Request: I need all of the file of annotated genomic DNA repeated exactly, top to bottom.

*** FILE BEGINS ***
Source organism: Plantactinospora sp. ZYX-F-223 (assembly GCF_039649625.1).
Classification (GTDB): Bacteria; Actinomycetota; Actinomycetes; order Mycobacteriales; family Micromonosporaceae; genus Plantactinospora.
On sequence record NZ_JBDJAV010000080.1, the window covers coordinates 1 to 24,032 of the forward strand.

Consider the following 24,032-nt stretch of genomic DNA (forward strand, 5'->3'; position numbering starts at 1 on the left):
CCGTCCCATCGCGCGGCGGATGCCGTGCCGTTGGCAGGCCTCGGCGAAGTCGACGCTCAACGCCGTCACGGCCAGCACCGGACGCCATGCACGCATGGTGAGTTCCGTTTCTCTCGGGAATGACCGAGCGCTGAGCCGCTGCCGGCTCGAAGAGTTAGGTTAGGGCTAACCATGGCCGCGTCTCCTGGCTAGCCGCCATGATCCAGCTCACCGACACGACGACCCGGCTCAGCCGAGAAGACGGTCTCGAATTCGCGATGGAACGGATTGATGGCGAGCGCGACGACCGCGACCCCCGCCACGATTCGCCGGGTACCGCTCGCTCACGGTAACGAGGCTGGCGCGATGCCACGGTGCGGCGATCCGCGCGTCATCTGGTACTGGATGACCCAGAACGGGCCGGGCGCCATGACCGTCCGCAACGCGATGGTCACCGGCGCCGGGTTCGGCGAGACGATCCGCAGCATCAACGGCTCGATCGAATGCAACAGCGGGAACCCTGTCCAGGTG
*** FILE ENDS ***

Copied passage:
Source organism: Plantactinospora sp. ZYX-F-223 (assembly GCF_039649625.1).
Classification (GTDB): Bacteria; Actinomycetota; Actinomycetes; order Mycobacteriales; family Micromonosporaceae; genus Plantactinospora.
On sequence record NZ_JBDJAV010000080.1, the window covers coordinates 1 to 24,032 of the forward strand.

Consider the following 24,032-nt stretch of genomic DNA (forward strand, 5'->3'; position numbering starts at 1 on the left):
CCGTCCCATCGCGCGGCGGATGCCGTGCCGTTGGCAGGCCTCGGCGAAGTCGACGCTCAACGCCGTCACGGCCAGCACCGGACGCCATGCACGCATGGTGAGTTCCGTTTCTCTCGGGAATGACCGAGCGCTGAGCCGCTGCCGGCTCGAAGAGTTAGGTTAGGGCTAACCATGGCCGCGTCTCCTGGCTAGCCGCCATGATCCAGCTCACCGACACGACGACCCGGCTCAGCCGAGAAGACGGTCTCGAATTCGCGATGGAACGGATTGATGGCGAGCGCGACGACCGCGACCCCCGCCACGATTCGCCGGGTACCGCTCGCTCACGGTAACGAGGCTGGCGCGATGCCACGGTGCGGCGATCCGCGCGTCATCTGGTACTGGATGACCCAGAACGGGCCGGGCGCCATGACCGTCCGCAACGCGATGGTCACCGGCGCCGGGTTCGGCGAGACGATCCGCAGCATCAACGGCTCGATCGAATGCAACAGCGGGAACCCTGTCCAGGTG